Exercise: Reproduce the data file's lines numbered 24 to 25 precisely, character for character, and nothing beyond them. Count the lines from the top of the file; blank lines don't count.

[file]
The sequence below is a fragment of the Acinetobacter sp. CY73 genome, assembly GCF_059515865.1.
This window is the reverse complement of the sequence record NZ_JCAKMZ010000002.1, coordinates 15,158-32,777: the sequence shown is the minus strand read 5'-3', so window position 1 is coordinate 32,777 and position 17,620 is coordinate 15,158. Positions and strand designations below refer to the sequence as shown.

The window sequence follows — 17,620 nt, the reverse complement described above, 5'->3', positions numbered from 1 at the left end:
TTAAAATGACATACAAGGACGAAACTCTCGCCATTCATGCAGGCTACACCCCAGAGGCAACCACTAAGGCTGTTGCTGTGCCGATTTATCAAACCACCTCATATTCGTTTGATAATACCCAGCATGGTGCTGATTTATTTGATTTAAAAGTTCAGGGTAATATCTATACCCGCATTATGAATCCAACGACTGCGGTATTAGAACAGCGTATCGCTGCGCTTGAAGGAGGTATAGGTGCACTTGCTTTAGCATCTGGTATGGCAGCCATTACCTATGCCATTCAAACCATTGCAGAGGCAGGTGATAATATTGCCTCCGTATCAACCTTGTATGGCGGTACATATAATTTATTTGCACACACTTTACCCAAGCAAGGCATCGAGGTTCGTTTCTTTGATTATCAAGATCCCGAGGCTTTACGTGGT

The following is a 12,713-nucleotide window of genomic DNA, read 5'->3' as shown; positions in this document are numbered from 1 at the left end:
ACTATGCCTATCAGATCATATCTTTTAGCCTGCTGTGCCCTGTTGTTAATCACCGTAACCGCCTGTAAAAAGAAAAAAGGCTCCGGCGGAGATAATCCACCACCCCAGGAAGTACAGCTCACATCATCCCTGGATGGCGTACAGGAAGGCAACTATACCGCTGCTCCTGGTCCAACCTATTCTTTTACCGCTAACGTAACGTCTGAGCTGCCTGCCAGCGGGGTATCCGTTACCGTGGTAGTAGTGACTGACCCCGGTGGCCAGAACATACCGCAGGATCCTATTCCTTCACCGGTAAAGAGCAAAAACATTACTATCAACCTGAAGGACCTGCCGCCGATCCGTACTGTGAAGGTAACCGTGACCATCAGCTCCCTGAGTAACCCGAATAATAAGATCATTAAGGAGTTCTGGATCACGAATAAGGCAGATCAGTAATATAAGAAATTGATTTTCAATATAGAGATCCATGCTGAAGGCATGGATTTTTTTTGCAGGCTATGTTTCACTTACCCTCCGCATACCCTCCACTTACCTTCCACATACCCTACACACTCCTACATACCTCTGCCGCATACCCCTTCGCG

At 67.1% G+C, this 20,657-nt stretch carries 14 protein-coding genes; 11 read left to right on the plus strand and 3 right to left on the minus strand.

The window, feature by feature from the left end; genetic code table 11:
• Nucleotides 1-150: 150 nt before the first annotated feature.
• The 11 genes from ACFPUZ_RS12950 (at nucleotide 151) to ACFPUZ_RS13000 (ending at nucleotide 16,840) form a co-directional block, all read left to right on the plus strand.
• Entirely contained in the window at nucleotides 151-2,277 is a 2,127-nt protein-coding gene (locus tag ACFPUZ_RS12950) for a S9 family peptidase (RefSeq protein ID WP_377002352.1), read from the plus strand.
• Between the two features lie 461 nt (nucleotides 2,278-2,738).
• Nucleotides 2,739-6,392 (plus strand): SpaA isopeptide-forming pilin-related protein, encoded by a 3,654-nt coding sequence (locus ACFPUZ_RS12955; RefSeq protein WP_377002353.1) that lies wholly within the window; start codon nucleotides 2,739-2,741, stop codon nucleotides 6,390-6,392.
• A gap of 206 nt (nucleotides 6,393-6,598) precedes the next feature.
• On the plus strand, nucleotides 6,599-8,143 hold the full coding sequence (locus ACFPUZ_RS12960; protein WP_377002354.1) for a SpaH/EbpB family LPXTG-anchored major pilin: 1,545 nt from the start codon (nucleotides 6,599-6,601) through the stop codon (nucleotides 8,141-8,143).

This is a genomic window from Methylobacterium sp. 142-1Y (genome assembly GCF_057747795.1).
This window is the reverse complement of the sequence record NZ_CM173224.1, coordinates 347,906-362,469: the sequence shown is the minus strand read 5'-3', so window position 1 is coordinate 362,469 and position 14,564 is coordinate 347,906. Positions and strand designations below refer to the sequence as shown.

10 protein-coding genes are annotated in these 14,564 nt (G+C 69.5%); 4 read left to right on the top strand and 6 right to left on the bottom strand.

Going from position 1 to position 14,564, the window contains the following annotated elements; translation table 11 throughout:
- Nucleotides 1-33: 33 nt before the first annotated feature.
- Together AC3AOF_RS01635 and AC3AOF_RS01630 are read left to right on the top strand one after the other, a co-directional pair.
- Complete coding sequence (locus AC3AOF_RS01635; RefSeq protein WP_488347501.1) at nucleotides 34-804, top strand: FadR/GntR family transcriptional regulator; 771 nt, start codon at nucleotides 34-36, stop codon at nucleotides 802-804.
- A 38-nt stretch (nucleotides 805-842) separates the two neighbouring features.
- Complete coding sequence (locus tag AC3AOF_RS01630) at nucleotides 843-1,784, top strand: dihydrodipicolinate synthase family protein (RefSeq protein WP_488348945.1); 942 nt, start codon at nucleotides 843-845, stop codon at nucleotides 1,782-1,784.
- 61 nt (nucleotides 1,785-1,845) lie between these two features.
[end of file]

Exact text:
- Complete coding sequence (locus tag AC3AOF_RS01630) at nucleotides 843-1,784, top strand: dihydrodipicolinate synthase family protein (RefSeq protein WP_488348945.1); 942 nt, start codon at nucleotides 843-845, stop codon at nucleotides 1,782-1,784.
- 61 nt (nucleotides 1,785-1,845) lie between these two features.